Published on August 15th, 2010 | by Julie Finn2
Craft for Good, not Evil: Crafting as Volunteering
Pro-breastfeeding pinback buttons for the local pregnancy support center.
Travel-size handmade arts and crafts kits for children caught up in the local court system.
A tie-dyed T-shirt quilt for a local school’s fundraising auction.
These are a few of the many things that I’ve crafted for charity over the course of my crafty adult life.
Especially if you just don’t have donation money to spare, and even if fitting regular volunteer hours into your schedule is a daunting prospect, you can still make a meaningful contribution to the charities and other causes that you hold dear. Here’s how:
Perhaps you could make something with love, something that will be received with gratitude for that love. When my tiny little daughter and I lived for three weeks in the NICU, parents and babies there were often gifted with tiny little hats crocheted from yarn scraps, and matching incubator-sized afghans, and hand-pieced crib quilts, and preemie-sized button-front baby gowns.
Perhaps you could make preemie-sized clothing, or toys for older siblings or hospitalized children, or quilts for the residents of domestic violence shelters.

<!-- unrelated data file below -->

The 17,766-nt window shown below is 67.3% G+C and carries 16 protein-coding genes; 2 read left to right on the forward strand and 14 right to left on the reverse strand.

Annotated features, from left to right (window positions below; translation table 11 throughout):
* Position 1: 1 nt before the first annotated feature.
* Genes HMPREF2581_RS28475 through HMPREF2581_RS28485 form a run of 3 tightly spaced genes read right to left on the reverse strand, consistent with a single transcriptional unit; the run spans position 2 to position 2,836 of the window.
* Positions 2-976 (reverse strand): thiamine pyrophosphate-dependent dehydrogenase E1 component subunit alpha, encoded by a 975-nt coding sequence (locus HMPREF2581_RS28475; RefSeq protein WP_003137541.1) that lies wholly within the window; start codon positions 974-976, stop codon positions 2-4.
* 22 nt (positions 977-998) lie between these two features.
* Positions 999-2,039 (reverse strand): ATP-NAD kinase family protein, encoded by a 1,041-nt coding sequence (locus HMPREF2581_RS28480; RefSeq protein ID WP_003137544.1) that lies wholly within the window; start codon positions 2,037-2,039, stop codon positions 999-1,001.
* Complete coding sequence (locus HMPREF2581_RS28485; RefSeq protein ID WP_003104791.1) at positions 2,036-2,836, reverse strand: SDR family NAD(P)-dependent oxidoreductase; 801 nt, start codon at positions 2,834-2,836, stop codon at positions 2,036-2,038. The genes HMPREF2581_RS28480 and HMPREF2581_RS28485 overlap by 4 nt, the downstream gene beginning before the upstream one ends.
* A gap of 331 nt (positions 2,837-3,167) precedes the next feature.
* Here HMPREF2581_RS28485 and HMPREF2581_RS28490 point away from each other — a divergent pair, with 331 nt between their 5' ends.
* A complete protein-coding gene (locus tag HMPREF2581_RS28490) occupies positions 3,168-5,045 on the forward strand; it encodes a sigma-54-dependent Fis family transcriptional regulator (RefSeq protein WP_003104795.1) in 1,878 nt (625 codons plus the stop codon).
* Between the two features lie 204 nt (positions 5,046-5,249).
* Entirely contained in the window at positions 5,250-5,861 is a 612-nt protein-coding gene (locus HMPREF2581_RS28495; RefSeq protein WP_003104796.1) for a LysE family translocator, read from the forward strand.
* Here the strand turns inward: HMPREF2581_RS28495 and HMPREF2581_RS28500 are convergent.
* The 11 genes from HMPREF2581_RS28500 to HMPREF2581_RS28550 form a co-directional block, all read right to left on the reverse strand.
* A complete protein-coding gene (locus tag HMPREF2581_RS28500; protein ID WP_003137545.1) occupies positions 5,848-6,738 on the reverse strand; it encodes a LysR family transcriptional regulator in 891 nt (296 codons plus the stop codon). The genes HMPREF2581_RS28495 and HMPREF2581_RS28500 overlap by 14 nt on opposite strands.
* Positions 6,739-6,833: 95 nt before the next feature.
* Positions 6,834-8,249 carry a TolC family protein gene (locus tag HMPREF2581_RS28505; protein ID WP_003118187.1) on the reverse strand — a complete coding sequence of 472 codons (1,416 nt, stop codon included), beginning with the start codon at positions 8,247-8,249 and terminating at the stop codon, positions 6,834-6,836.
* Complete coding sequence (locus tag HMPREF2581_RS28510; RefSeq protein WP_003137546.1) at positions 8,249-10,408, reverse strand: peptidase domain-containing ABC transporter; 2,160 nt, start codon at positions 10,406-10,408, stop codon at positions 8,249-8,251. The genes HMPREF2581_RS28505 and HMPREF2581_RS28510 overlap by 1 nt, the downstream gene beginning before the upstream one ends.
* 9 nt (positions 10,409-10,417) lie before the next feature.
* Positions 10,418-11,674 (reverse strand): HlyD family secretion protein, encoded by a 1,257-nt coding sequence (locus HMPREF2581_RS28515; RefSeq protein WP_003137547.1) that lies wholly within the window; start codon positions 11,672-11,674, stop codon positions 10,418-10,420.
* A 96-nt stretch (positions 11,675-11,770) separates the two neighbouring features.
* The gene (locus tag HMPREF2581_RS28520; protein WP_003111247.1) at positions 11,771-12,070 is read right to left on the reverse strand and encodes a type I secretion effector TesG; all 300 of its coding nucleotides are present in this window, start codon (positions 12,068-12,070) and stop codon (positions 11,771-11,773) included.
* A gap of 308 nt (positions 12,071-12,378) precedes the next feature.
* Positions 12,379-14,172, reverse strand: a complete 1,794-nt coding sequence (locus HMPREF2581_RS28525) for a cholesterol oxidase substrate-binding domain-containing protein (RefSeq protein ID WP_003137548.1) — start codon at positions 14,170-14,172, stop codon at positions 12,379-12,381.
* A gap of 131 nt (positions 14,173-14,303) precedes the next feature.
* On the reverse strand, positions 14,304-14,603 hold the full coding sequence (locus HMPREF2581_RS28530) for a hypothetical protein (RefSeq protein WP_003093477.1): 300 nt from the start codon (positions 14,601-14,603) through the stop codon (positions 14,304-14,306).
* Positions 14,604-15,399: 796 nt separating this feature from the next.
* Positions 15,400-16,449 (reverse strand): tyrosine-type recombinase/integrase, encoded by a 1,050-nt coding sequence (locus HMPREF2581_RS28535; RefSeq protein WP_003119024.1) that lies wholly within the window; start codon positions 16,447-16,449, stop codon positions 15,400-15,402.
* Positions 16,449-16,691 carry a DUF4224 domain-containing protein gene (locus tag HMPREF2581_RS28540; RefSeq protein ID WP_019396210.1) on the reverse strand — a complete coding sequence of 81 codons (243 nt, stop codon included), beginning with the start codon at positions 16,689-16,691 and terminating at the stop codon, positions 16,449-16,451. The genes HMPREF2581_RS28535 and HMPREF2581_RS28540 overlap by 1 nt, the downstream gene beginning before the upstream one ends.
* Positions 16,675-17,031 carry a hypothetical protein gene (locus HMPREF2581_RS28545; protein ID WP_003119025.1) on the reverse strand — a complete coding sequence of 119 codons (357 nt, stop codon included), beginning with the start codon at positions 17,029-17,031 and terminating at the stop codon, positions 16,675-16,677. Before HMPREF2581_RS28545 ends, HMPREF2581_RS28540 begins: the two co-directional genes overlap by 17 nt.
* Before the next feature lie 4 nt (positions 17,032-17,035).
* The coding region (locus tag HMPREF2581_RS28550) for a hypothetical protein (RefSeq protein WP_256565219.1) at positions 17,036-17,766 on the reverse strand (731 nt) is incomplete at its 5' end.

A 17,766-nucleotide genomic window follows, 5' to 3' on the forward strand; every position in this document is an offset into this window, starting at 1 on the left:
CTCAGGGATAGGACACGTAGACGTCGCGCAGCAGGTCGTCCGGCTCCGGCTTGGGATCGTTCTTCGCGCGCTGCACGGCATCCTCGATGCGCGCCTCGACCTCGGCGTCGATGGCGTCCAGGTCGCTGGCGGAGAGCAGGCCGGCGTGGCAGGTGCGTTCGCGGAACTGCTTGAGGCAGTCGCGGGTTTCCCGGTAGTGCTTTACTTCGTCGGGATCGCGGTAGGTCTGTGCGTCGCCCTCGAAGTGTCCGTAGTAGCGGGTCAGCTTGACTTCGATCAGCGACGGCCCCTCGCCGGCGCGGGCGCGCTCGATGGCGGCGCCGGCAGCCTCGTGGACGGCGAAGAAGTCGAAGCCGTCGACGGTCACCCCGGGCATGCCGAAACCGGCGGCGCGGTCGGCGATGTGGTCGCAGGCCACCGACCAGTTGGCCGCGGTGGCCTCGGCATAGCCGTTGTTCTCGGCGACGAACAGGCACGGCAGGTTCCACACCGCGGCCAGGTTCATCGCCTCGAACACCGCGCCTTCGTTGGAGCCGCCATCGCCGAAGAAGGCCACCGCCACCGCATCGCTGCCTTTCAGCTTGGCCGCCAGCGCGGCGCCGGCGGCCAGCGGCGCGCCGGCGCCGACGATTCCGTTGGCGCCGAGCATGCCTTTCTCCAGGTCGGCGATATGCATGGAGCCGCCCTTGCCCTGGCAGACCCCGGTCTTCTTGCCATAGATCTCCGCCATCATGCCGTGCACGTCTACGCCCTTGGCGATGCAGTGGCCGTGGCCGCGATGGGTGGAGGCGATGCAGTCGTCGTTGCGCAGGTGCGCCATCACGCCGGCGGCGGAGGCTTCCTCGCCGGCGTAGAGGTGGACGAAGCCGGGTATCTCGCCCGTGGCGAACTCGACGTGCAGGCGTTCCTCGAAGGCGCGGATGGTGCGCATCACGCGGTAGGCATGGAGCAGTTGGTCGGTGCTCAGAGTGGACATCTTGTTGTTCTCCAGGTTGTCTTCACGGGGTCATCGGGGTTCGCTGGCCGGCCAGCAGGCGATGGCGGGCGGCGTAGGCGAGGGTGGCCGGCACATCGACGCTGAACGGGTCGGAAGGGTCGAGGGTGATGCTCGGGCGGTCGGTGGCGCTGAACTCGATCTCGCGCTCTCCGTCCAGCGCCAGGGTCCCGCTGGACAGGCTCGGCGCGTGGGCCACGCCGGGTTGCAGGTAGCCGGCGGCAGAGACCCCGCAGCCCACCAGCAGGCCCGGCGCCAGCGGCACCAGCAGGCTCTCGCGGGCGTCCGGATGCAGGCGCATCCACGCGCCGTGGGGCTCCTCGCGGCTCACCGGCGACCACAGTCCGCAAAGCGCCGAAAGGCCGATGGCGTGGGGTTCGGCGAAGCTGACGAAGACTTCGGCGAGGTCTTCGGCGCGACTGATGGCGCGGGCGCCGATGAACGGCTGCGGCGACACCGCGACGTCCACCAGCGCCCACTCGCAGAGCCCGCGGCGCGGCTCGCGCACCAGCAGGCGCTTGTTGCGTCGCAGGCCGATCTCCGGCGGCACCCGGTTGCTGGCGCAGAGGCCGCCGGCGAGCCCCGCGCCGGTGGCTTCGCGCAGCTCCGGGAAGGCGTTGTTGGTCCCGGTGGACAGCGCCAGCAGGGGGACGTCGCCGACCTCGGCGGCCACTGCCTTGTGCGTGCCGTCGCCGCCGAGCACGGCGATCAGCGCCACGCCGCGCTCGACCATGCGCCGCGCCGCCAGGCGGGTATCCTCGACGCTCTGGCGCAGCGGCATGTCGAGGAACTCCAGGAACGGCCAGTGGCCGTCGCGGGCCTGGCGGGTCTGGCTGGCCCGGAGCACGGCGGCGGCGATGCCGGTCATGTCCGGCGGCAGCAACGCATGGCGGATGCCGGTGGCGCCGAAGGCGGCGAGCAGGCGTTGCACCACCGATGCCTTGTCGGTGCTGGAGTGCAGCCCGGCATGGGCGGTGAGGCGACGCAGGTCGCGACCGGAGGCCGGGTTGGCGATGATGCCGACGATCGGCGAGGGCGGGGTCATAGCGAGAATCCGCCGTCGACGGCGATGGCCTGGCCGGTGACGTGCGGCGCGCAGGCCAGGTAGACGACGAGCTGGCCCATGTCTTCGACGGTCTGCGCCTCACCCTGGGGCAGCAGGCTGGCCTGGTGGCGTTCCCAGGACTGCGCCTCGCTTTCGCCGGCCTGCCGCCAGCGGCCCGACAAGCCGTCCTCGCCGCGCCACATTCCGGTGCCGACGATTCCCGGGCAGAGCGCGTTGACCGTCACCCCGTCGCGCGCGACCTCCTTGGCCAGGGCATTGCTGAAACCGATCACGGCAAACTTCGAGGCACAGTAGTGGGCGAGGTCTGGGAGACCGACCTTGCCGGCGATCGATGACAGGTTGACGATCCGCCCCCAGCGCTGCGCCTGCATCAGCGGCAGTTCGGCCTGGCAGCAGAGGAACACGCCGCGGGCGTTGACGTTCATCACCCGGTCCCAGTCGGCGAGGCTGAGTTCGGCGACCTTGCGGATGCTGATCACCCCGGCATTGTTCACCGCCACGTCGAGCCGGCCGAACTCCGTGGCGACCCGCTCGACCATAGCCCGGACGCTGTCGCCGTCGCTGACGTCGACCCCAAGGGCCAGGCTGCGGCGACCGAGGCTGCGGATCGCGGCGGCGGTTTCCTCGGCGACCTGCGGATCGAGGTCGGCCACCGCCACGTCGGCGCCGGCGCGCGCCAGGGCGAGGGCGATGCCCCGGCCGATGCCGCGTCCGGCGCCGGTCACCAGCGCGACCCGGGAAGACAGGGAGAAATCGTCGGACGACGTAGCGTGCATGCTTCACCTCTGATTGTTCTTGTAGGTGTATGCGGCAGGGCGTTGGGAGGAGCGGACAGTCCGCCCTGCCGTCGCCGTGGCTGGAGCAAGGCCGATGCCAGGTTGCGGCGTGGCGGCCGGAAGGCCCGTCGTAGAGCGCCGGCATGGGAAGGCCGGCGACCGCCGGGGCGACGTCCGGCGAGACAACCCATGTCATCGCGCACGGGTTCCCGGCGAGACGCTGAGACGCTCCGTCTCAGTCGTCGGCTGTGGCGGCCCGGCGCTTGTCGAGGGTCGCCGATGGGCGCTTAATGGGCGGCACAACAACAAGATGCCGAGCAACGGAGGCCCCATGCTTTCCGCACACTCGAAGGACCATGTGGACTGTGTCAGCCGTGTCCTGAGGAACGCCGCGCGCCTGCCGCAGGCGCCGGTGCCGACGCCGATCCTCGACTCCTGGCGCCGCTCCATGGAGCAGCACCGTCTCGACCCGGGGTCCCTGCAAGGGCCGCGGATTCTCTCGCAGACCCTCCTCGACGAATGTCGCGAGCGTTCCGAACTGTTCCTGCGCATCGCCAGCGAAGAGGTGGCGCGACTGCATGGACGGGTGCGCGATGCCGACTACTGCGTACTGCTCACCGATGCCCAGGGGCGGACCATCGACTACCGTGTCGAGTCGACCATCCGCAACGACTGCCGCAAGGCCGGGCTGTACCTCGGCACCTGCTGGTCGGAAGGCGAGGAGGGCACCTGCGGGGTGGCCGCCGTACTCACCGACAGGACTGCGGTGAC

Perhaps you could make something that is simply needed by a charitable organization. When our local domestic violence shelter opened a new location just recently, it was home sewers in our own community, on our own sewing machines, who hemmed curtains for every window and sewed quilts for every bed. I only cut out and hemmed three curtains, a simple task that took maybe an hour, and a volunteer even brought me the fabric and picked up the finished curtains right from my home.
Perhaps you could sew curtains for the local office of a charity, or screen-print matching volunteer T-shirts, or crochet washcloths for an emergency shelter, or sew cloth diapers for newborns in poverty-stricken communities.
Perhaps you could make something that could make money for your favorite charity. Instead of the $50 donation that I would have liked to have given to my local pregnancy support center, I gave them 50 handmade pinback buttons featuring the International Breastfeeding Symbol, to be sold in their small shop at $1 per button. Instead of the who-knows-how-much donation that my children’s private school would have liked for me to have given them, I gave them a handmade quilt to be auctioned off at their big spring fundraiser, earning them who-knows-how-much money in return.
Perhaps you could donate a large handmade item to a local charity’s local fundraiser, or donate a handmade item as a prize in a walk-a-thon, or donate a number of small handmade items as gifts for volunteers or sponsors, or tithe your craft fair sales to your favorite charity.
Your handmade items can make a difference.
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